Thursday, July 19, 2012


A few years ago, I was sitting at my computer creeping on Facebook (and most likely procrastinating an essay or studying for a test) when I started to notice the reoccurring appearance of “#” on my newsfeed. Of course, I was puzzled by this because I had never seen it attached to such random phrases. What the hell does #filmfoodeating mean? 
Since its conception in 2006, twitter has transformed the usage of what used to be called a “pound key” into the now more commonly known “hashtag.” Seriously though, if you ask any middle schooler what # is called, 9 times out of 10 they will call it a hashtag. This little symbol has become a worldwide Internet sensation, not only among tweeters, but on other social media websites as well. I personally do not have a twitter account (Facebook is plenty distraction), but that does not mean I am not aware of the language of twitter. There are several statuses, intagram photos, and comments containing #s that appear on my newsfeed everyday. Additionally, some of my friends’ actual tweets from their twitter accounts show up on my Facebook. And hashtags are even being used outside of the Internet world. Just yesterday, I was talking to a friend friend from England and she said “hashtag awkward” in the middle of our conversation. I can’t imagine the kind of looks she would get if she said that pre-twitter, but now it is (almost) socially acceptable to use it in regular conversation. 
 For future generations looking back on the 2000s, I think the hashtag sensation will be a defining character of today's social media crazed society. And who knows, maybe in the future "?" will be referred to something other than a question mark. #ishouldstartthattrend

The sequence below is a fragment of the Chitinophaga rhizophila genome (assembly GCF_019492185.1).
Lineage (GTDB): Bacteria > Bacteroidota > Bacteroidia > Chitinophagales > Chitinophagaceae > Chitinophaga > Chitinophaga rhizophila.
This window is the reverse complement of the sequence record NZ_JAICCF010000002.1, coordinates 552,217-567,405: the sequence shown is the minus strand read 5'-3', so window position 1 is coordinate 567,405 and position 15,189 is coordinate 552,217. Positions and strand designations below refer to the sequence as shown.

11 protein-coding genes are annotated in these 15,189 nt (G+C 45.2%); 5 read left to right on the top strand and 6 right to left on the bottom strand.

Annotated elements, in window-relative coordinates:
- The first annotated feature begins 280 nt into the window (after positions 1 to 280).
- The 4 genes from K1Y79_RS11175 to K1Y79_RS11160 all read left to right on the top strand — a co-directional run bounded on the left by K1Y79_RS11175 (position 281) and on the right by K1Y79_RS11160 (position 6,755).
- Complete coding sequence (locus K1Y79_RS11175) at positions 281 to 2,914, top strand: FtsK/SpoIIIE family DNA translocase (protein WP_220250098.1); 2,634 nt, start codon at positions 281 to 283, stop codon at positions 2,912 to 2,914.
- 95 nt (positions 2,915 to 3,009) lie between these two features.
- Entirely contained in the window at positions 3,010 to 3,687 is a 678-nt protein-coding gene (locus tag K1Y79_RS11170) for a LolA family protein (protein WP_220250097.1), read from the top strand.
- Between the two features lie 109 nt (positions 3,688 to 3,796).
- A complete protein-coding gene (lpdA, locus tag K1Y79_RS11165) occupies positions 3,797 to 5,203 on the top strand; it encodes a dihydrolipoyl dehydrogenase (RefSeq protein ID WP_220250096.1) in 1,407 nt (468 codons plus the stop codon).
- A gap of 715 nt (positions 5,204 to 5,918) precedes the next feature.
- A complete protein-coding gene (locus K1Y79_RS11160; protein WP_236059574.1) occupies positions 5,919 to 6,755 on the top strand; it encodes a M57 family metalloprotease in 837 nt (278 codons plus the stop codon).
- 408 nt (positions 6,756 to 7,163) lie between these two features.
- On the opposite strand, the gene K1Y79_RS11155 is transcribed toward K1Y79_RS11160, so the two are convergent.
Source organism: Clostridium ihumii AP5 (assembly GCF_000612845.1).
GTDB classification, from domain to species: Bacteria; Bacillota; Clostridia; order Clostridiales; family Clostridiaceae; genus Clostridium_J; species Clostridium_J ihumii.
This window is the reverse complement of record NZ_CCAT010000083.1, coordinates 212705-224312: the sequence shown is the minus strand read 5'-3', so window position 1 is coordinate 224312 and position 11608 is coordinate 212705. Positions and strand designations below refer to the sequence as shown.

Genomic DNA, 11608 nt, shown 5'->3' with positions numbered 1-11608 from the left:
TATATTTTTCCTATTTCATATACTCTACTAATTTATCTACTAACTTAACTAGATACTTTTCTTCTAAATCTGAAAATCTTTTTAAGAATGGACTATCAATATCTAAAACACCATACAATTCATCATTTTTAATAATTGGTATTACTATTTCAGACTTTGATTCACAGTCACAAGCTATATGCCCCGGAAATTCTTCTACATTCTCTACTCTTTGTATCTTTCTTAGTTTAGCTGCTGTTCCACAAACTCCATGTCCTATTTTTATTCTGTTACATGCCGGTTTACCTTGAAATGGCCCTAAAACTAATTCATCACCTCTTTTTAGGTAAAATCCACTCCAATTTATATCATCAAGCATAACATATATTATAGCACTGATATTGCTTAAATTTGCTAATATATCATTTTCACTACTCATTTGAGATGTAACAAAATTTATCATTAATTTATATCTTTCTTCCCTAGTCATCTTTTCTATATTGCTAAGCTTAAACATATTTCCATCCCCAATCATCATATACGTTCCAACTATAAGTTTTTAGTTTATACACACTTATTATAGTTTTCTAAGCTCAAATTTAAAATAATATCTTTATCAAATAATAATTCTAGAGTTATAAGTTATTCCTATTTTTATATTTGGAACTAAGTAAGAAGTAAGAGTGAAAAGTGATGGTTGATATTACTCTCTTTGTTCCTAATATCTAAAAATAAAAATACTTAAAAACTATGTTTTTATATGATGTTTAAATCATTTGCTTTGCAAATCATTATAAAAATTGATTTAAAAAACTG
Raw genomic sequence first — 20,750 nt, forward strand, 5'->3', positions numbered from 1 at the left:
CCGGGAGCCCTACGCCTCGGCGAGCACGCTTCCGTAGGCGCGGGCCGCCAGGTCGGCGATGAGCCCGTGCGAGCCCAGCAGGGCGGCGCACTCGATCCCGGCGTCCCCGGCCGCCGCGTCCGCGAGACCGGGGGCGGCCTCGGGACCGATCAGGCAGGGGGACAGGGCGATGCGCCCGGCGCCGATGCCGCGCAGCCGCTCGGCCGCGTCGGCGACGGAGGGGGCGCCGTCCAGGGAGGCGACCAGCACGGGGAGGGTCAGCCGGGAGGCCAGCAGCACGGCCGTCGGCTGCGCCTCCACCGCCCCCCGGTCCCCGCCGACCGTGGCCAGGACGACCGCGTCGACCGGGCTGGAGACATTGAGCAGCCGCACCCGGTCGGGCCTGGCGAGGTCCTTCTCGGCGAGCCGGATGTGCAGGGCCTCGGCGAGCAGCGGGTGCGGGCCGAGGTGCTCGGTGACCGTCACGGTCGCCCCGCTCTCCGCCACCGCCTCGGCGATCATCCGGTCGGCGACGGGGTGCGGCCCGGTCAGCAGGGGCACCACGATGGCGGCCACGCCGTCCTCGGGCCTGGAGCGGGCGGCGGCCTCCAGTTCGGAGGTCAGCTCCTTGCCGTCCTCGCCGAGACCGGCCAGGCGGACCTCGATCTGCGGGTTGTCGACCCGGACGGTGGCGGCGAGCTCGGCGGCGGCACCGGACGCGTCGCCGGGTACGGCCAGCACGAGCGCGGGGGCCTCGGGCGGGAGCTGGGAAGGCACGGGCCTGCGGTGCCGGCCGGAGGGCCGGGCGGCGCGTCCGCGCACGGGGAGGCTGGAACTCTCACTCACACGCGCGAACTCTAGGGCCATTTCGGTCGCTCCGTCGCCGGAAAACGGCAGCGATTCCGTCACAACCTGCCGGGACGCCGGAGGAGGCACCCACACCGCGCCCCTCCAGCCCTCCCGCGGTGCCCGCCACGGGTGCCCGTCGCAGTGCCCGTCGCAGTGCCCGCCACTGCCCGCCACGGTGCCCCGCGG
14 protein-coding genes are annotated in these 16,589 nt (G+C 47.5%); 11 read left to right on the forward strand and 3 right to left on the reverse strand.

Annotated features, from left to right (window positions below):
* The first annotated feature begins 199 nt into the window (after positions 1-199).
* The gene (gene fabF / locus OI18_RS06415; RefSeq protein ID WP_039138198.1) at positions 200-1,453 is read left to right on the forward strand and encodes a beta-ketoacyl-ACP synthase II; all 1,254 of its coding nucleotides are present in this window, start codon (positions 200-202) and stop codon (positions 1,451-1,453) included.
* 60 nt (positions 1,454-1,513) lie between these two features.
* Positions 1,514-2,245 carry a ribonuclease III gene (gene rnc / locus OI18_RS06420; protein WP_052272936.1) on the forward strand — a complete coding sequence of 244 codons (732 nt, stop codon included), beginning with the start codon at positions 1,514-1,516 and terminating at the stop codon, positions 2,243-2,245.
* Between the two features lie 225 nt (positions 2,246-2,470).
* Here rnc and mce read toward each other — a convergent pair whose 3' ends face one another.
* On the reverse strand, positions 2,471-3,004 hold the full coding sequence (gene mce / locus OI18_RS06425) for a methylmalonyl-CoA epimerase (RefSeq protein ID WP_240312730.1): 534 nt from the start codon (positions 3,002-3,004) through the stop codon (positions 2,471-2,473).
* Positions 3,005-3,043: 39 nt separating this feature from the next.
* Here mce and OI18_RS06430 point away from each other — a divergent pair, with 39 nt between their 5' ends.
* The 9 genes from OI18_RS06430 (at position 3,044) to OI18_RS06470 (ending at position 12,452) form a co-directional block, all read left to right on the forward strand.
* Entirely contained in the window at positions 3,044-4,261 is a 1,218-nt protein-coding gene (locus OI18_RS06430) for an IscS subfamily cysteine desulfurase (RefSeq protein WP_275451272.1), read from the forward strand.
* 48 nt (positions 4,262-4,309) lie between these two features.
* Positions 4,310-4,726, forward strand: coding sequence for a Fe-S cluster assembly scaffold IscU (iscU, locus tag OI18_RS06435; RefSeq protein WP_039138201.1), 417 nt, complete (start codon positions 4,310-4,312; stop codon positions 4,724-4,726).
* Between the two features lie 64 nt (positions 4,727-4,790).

1. I think this realization is definitely truthful. Although I do have a twitter account I do sometimes feel weird when hash tags are brought up in normal conversations. I also don't like seeing hash tags on facebook. I think they are two separate worlds and there are people that don't have a twitter for a reason. I think hash tags should stay in the twitter world and not in our normal conversations or facebook for that matter. This just goes to show how largely social media has impacted America today.

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  3. While taking a bus home from London last weekend, a friend and I began talking with two English boys who claimed to be "twitter babies." One of them asked for us to explain the concept of the hashtag. It was a lot more difficult to do than we thought it'd be. We explained how they are practically used to group tweets into a database, but most people use them for humor purposes. We also warned against the superfluous or statement of the obvious hashtag as those identify "twitter babies" right off the bat. I think it's interesting that we've begin to see such an interplay between social medias. All of a sudden, Instagram, Twitter, Pinterest, Spotify all appear all over each others in pictures and language. I also agree that it's pretty incredible the shifting nature of symbols as a result of mass media. I think sometimes we forget their meanings aren't inherent. Maybe Mary Anne is right, and various other commonly used punctuation marks will become something else entirely.